When you send a sample in to Quest Diagnostics to test for Lyme disease, what happens? What are we looking for, and how do we know we’ve found it? In this article, we explain the test—actually two tests—and discuss what your results mean. We’ll also discuss when not to test, and look at one other test that can provide still more information about your patient’s Lyme disease.
The Quest Lyme disease test is a two-step process. This is the process recommended by the Centers for Disease Control & Prevention to test for Lyme, and is the standard for the accurate diagnosis of the disease. Both steps test for the presence of antibodies to Borrelia burgdorferi, the bacterium that causes Lyme disease. Both steps use the same blood sample, so your patient doesn’t need to be drawn twice.
The first step is a screening test, using an ELISA (enzyme-linked immunosorbent assay) to look for the presence of anti-Borrelia antibodies. In this test, bacterial antigens coating the test plate are used as “bait” for the patient’s antibodies. Antibodies that bind to the antigen are in turn bound by a second antibody that is linked to an enzyme. That enzyme catalyzes a reaction that causes a color change; the intensity of the color is proportional to the amount of patient antibody captured on the test plate.
“A negative result on the ELISA is confirmation that the patient does not have Lyme disease,” says Robert Jones, MD, Medical Director for Infectious Diseases at Quest Diagnostics. A positive result, however, is not definitely evidence of Lyme disease, for several reasons, and so must be followed up by the second test, a Western blot or immunoblot. “The Western blot defines whether the test result is truly positive.” As recommended by CDC, any sample testing positive on the screening test is automatically tested using the Western blot test.
The Western blot test begins by separating multiple bacterial antigens using gel electrophoresis. It is these antigens that, during an infection, trigger the production of antibodies in the patient. Thus, when the patient’s serum is exposed to the gel, the anti-Borrelia antibodies within it will bind to the antigens. These can then be detected as a series of bands corresponding to how the antigens separated in the gel.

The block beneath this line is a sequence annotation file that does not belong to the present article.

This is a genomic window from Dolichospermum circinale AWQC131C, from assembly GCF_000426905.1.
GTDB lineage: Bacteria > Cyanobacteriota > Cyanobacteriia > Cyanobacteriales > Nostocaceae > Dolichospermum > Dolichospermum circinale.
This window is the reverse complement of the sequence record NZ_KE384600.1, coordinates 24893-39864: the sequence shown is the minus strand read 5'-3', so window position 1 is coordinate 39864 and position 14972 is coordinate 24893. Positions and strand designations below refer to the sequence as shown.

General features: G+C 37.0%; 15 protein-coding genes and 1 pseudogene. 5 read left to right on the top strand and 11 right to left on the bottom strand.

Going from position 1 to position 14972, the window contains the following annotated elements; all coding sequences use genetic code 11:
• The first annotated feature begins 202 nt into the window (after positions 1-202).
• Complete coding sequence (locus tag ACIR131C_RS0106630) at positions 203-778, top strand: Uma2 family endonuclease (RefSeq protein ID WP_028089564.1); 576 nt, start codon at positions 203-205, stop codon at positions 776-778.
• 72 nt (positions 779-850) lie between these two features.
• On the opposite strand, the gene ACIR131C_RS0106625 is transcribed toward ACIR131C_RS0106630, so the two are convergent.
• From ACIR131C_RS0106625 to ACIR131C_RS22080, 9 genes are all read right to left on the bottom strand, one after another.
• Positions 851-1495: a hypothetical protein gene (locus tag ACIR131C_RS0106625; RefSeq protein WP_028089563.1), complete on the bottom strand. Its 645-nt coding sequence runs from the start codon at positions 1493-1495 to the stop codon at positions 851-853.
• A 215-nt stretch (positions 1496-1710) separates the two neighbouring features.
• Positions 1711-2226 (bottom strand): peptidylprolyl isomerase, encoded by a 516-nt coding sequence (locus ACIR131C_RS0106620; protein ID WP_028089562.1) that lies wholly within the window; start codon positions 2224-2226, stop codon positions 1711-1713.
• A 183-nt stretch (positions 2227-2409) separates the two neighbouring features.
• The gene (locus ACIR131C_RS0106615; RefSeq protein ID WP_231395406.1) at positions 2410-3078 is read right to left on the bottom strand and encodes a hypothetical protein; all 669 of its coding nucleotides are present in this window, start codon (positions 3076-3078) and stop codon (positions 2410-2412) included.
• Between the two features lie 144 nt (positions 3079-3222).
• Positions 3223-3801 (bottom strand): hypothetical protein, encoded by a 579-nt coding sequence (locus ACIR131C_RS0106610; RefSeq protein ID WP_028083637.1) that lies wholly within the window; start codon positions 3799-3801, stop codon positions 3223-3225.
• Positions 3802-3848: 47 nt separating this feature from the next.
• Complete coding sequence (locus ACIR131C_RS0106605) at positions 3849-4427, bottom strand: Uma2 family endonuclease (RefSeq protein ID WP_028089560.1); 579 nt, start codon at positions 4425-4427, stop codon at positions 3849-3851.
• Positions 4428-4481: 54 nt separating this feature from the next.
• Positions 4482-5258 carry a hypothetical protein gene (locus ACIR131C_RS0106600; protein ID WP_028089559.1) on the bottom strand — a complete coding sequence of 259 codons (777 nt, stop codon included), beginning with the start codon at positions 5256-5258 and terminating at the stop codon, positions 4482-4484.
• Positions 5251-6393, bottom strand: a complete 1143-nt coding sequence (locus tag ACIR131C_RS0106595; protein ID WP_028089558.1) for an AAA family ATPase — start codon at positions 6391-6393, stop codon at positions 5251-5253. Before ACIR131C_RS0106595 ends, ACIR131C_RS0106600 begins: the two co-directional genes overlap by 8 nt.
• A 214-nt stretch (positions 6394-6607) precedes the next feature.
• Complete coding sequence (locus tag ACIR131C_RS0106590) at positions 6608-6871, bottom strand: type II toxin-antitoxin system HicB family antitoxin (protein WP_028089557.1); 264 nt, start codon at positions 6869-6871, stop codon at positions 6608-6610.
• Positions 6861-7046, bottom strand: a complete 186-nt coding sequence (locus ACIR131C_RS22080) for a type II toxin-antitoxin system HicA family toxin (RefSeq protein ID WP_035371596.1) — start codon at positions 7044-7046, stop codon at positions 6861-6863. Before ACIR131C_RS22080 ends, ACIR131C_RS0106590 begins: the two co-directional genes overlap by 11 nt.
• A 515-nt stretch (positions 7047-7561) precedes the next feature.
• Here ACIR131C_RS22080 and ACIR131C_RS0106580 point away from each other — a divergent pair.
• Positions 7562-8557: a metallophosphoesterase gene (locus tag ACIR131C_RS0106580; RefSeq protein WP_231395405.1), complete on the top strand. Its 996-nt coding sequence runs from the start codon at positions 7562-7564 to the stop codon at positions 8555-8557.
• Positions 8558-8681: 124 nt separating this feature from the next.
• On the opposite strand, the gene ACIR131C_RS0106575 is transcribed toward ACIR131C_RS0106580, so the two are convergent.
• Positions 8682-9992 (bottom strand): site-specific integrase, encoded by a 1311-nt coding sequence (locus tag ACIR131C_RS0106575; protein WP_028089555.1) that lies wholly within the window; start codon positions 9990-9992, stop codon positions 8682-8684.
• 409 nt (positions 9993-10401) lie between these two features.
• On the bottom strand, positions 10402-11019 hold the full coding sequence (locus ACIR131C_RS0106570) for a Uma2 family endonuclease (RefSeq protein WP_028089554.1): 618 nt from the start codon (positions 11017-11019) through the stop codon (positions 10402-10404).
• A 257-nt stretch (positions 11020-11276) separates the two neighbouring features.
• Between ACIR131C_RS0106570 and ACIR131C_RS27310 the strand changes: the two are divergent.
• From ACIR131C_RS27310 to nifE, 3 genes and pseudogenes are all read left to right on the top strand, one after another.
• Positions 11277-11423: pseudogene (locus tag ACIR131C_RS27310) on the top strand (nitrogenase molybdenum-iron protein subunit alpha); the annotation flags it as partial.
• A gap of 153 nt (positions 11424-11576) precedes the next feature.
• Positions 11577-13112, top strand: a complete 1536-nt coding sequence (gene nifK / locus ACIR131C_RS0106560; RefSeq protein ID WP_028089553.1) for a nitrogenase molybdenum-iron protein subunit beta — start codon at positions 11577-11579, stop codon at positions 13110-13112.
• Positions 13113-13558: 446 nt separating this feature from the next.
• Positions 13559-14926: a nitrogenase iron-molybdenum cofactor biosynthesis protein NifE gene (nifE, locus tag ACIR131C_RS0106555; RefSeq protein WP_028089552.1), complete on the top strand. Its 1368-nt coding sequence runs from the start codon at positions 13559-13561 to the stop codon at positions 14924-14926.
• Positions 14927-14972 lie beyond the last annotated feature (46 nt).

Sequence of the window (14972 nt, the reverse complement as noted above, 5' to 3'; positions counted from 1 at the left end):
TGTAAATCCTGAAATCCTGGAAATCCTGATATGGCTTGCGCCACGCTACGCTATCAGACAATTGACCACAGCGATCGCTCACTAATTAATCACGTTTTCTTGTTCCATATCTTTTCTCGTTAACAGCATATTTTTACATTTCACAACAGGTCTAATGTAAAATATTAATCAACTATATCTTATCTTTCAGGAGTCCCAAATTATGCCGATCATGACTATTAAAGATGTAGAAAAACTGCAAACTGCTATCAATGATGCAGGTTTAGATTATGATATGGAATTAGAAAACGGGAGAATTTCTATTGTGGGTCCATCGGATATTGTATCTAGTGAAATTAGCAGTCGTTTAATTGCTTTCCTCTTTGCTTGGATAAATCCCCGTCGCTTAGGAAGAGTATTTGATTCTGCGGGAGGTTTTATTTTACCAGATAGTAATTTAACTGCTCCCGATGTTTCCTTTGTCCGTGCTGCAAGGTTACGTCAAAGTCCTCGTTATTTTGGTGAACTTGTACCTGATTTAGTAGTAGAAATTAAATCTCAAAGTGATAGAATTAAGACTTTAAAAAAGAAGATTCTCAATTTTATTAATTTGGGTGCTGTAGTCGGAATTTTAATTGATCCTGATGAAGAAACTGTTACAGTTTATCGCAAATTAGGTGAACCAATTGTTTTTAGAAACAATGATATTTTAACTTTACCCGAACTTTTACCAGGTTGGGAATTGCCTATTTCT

Two types of patient antibodies are detected in the test. IgM antibodies reflect a relatively recent infection, while IgG antibodies are a sign of an older infection. “IgM antibodies typically disappear after eight weeks post-exposure,” Dr. Jones says, “while IgG remains in the serum for a very long time.”
“In the Western blot, there are three bands for IgM, and 10 bands for IgG. You need to have 2 out of 3 for a positive IgM result, or 5 out of 10 for IgG. Either one confirms the diagnosis,” he says.
As these facts suggest, the timing of the test in relation to the putative infection is critical for obtaining meaningful results. “Patients may develop symptoms within several days of a tick bite,” Dr. Jones notes, but antibodies will not develop to a high enough level to be detected for up to several weeks. Samples obtained before that may give an equivocal, or even false negative result. The CDC recommends that in the case of patients with signs and symptoms consistent with Lyme disease whose screening test results are negative, a second sample taken after 30 days should be considered.
Testing of patients whose medical history includes a previous bout with Lyme disease is also likely to give unhelpful results, this time a false positive. “You can do the test, but it doesn’t really have value,” Dr. Jones says. “The IgG is still likely to be positive from the last time they had it, and there may not be new IgM production.” In that case, the diagnosis relies on signs, symptoms, exposure, and geography.[link to previous article]
Quest also offers direct testing for the Borrelia bacterium in body fluids, using polymerase chain reaction to identify its DNA. However, Dr. Jones says, testing blood is not a high-return option, since the organism must be present, and the bacteremia is usually transient. “PCR is probably more usefully performed on joint fluid or CSF,” he says. “If a patient ends up in an orthopedic surgeon’s office with joint effusion, and the physician is sending off the joint fluid for other tests, PCR for Borrelia as well may be appropriate.”
Finally, Dr. Jones said, it’s important to remember that ticks carry multiple pathogenic microbes, and that a negative result on the Lyme test doesn’t mean the patient doesn’t have any infectious disease. Anaplasmosis (caused by the bacterium Anaplasma phagocytophilum), babesiosis (caused by the Babesia parasite), and ehrlichiosis (caused by several species of Ehrlichia bacteria) are all spread by deer ticks, and a patient with a tick bite may have any one, or more than one, of these, along with or instead of Lyme disease.